If maybe there was a stronger female presence in the narrative, something to soften the sharp edges of the dystopian landscape, offer a place to juxtapose the desperate need to sleep, to survive, I would have enjoyed it more. Plus the narrative stylings of Barnes, though masterful, does not lead to an easy light read. This is a thinking man’s book. A lover of literature and philosophy and imagination. And as toffy as it sounds I’d only recommend this to the more high-brow reader. It’s not like the YA dystopians, it’s literal, bleak, and cerebral. But I’m glad I got to have the experience and share Paul’s world.

I guessed the ending – the tone of the narrative suggested that it wouldn’t end any other way, but the events that happened along the way… well, a book about mad people running around, it’s a bill of a rollercoaster. Zip and zag. Like I said, a lot of action.

Overall feeling: Gah! What a shizstorm! It’s all happening!

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© Casey Carlisle 2016. Unauthorized use and/or duplication of this material without express and written permission from this blog’s author and/or owner is strictly prohibited. Excerpts and links may be used, provided that full and clear credit is given to Casey Carlisle with appropriate and specific direction to the original content.

Book Review – ‘The Revolution of Ivy’ by Amy Engel

A dystopian that packs a punch…

the-reveloution-of-ivy-book-review-pic-01-by-casey-carlisleGenre: Y/A, Dystopian, Science Fiction

No. of pages: 290

From Goodreads:

Ivy Westfall is beyond the fence and she is alone. Abandoned by her family and separated from Bishop Lattimer, Ivy must find a way to survive on her own in a land filled with countless dangers, both human and natural. She has traded a more civilized type of cruelty–forced marriages and murder plots–for the bare-knuckled brutality required to survive outside Westfall’s borders.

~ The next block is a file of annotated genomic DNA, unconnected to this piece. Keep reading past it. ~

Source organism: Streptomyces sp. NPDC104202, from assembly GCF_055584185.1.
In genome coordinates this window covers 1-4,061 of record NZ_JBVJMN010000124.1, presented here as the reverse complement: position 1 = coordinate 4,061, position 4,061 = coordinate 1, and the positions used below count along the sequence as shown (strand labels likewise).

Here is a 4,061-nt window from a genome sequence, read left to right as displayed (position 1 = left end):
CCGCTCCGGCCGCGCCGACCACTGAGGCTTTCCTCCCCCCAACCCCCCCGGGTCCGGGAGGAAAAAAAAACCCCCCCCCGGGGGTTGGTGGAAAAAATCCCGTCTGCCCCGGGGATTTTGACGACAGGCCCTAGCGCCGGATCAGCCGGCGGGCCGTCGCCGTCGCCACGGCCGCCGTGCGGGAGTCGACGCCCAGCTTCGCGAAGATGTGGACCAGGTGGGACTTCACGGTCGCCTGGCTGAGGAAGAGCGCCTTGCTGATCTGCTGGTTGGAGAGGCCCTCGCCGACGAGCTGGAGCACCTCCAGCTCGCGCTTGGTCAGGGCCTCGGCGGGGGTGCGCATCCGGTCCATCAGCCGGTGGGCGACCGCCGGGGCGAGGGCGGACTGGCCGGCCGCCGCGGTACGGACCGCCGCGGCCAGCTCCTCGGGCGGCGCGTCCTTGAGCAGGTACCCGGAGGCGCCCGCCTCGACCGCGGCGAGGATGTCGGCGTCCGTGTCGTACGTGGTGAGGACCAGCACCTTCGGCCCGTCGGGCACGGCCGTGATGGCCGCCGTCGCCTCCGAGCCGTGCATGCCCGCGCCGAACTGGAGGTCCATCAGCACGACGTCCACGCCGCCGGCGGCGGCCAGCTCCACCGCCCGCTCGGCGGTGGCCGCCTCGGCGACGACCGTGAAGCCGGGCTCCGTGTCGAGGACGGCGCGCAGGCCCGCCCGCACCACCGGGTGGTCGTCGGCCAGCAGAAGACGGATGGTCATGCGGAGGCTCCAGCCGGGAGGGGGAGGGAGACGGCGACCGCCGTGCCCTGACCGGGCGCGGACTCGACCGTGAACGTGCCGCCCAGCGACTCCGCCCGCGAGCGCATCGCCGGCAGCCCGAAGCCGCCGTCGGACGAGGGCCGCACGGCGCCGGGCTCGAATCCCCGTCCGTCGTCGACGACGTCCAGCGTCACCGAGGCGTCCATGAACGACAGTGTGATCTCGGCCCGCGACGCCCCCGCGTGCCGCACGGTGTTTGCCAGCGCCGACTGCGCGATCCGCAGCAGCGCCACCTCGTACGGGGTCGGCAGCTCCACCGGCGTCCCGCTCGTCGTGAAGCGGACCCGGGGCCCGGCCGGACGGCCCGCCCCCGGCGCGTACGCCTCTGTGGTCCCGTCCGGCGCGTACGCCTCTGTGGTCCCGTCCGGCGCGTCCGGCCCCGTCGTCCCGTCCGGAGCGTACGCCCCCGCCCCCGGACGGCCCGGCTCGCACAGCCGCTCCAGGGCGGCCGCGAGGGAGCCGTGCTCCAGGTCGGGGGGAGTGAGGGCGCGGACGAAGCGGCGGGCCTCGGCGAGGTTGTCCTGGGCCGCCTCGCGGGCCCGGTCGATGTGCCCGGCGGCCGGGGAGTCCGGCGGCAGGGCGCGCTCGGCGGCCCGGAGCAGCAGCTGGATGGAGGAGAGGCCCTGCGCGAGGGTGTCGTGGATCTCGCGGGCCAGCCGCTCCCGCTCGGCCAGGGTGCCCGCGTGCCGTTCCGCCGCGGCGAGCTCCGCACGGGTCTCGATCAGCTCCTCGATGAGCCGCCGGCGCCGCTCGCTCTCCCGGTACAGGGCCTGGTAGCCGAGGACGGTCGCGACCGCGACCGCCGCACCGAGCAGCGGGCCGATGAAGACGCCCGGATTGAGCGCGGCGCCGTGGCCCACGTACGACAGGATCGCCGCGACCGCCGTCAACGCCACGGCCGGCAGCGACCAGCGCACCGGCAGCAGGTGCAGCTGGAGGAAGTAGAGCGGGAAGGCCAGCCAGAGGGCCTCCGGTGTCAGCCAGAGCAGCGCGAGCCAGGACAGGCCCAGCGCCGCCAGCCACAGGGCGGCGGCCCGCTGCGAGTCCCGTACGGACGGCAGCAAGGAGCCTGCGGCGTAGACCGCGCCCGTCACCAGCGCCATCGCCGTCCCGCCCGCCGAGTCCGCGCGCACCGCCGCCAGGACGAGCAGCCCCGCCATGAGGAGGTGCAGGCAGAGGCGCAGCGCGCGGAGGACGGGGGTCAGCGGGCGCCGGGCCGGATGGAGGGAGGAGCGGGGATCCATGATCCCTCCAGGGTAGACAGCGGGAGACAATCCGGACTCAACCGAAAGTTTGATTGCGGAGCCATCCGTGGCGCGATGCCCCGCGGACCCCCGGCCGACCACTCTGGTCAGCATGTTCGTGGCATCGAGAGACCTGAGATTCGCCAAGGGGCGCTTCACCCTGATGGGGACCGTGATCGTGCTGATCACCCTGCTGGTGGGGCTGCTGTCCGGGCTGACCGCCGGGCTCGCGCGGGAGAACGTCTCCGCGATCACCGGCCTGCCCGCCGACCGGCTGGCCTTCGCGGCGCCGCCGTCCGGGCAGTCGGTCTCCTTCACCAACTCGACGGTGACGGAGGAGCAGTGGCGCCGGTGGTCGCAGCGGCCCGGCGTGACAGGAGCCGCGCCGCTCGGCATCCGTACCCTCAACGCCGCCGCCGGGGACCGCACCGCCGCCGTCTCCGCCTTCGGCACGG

But there is hope beyond the fence, as well. And when Bishop reappears in Ivy’s life, she must decide if returning to Westfall to take a final stand for what she believes is right is worth losing everything she’s fought for.

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An amazing follow up to ‘The Book of Ivy.’

Amy Engel is not afraid to go where she needs to go – to face an ugly reality and do what must be done – that is what wraps this duology up in a nut shell. It is beautiful and terrifying in all its hues, just like life.

Amy has a way of telling a story and developing a character that is ferociously organic. I revelled in our protagonist, Ivy’s growth as a person, her experiences, her feelings… all of it had motive and direction. There is little I can fault in this novel.

Bishop too has his own journey – and he really shines here as a character – there was not a lot of change in the first novel, but in this finale he had no option, but to either put up or shut up. The dystopian world is almost colonial, reminding me of the wild west without the cowboy hats and spurs.

Amy throws ethical dilemmas at the couple, both on a small and large scale. I really love the way her brain works, how Ivy and Bishop learn to adapt to survive in this new world. To help it grow with them and leave behind trappings and prejudices of old.

The Reveloution of Ivy Book Review Pic 03 by Casey Carlisle.jpgThe introduction of Caleb and Ash give this novel a much needed softer side – that of family, loyalty and security. Even though they have that hard edge essential to survive in this hostile landscape, the couple are everything that is needed to nurture stability and sanity. Forming their own family… it reminded me of something from a GLBT novel (and even RuPaul has been quoted as saying) where they get to choose their family. I really liked that aspect to this novel. How nomads flock together to form communities to benefit the whole. To survive.

The love story aspect of ‘The Revolution of Ivy’ develops further, and I have all the praise in the world to how it is handled. Responsibly, practically, realistically. It’s one of the best romantic story lines I’ve read in a long while.

All of my expectations were met. With that statement, I’d have to say it was fairly predictable, but it was one hell of a journey! So it won’t take a genius to guess the ending.

The pacing is pretty fast, though I think the debut was a little quicker, but there is always something happening, the plot is driven forward with every paragraph. I spread it out over two days. I’ve read many dystopian novels, many of the popular ones in this genre, and I have to say, the Ivy duology has knocked them off their pedestal, it has cemented itself in my top five favourites for this genre.

Highly recommend you give these books a go – it’s a fantastic adventure that really makes you think!

Overall feeling: Took me by surprise!

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© Casey Carlisle 2016. Unauthorized use and/or duplication of this material without express and written permission from this blog’s author and/or owner is strictly prohibited. Excerpts and links may be used, provided that full and clear credit is given to Casey Carlisle with appropriate and specific direction to the original content.